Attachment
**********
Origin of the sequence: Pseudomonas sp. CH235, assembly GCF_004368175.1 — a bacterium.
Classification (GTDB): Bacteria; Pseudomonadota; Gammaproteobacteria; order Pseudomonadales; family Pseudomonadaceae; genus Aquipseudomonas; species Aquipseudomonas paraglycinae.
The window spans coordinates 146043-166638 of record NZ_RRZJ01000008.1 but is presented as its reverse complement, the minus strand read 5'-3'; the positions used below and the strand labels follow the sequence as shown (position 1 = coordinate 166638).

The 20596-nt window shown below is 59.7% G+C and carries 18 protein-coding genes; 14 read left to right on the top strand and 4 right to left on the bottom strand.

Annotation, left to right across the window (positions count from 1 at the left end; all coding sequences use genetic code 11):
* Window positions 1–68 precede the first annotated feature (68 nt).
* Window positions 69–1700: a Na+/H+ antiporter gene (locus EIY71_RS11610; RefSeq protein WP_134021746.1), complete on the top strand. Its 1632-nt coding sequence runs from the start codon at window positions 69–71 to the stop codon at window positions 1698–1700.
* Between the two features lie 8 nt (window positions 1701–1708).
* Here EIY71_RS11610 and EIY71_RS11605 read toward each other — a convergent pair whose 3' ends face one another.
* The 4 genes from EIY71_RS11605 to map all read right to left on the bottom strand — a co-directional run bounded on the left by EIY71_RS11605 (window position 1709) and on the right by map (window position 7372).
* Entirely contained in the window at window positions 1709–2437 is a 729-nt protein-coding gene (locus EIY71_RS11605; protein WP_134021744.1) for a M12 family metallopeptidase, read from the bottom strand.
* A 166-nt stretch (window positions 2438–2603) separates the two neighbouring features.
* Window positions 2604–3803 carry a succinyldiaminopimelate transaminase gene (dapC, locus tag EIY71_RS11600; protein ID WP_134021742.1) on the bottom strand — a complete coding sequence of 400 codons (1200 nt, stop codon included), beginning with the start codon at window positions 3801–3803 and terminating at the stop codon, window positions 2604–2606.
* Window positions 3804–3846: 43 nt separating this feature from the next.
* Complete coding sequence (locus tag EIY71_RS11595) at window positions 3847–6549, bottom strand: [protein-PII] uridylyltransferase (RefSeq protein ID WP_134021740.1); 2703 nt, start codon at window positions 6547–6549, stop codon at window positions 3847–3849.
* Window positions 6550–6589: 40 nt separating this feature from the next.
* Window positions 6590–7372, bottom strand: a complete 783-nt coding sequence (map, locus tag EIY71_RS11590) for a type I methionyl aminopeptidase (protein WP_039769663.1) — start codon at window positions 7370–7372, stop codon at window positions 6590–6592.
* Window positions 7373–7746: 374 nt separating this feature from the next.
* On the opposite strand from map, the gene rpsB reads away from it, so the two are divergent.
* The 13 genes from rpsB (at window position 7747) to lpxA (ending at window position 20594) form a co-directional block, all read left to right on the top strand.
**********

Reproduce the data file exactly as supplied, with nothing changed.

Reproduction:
Origin of the sequence: Pseudomonas sp. CH235, assembly GCF_004368175.1 — a bacterium.
Classification (GTDB): Bacteria; Pseudomonadota; Gammaproteobacteria; order Pseudomonadales; family Pseudomonadaceae; genus Aquipseudomonas; species Aquipseudomonas paraglycinae.
The window spans coordinates 146043-166638 of record NZ_RRZJ01000008.1 but is presented as its reverse complement, the minus strand read 5'-3'; the positions used below and the strand labels follow the sequence as shown (position 1 = coordinate 166638).

The 20596-nt window shown below is 59.7% G+C and carries 18 protein-coding genes; 14 read left to right on the top strand and 4 right to left on the bottom strand.

Annotation, left to right across the window (positions count from 1 at the left end; all coding sequences use genetic code 11):
* Window positions 1–68 precede the first annotated feature (68 nt).
* Window positions 69–1700: a Na+/H+ antiporter gene (locus EIY71_RS11610; RefSeq protein WP_134021746.1), complete on the top strand. Its 1632-nt coding sequence runs from the start codon at window positions 69–71 to the stop codon at window positions 1698–1700.
* Between the two features lie 8 nt (window positions 1701–1708).
* Here EIY71_RS11610 and EIY71_RS11605 read toward each other — a convergent pair whose 3' ends face one another.
* The 4 genes from EIY71_RS11605 to map all read right to left on the bottom strand — a co-directional run bounded on the left by EIY71_RS11605 (window position 1709) and on the right by map (window position 7372).
* Entirely contained in the window at window positions 1709–2437 is a 729-nt protein-coding gene (locus EIY71_RS11605; protein WP_134021744.1) for a M12 family metallopeptidase, read from the bottom strand.
* A 166-nt stretch (window positions 2438–2603) separates the two neighbouring features.
* Window positions 2604–3803 carry a succinyldiaminopimelate transaminase gene (dapC, locus tag EIY71_RS11600; protein ID WP_134021742.1) on the bottom strand — a complete coding sequence of 400 codons (1200 nt, stop codon included), beginning with the start codon at window positions 3801–3803 and terminating at the stop codon, window positions 2604–2606.
* Window positions 3804–3846: 43 nt separating this feature from the next.
* Complete coding sequence (locus tag EIY71_RS11595) at window positions 3847–6549, bottom strand: [protein-PII] uridylyltransferase (RefSeq protein ID WP_134021740.1); 2703 nt, start codon at window positions 6547–6549, stop codon at window positions 3847–3849.
* Window positions 6550–6589: 40 nt separating this feature from the next.
* Window positions 6590–7372, bottom strand: a complete 783-nt coding sequence (map, locus tag EIY71_RS11590) for a type I methionyl aminopeptidase (protein WP_039769663.1) — start codon at window positions 7370–7372, stop codon at window positions 6590–6592.
* Window positions 7373–7746: 374 nt separating this feature from the next.
* On the opposite strand from map, the gene rpsB reads away from it, so the two are divergent.
* The 13 genes from rpsB (at window position 7747) to lpxA (ending at window position 20594) form a co-directional block, all read left to right on the top strand.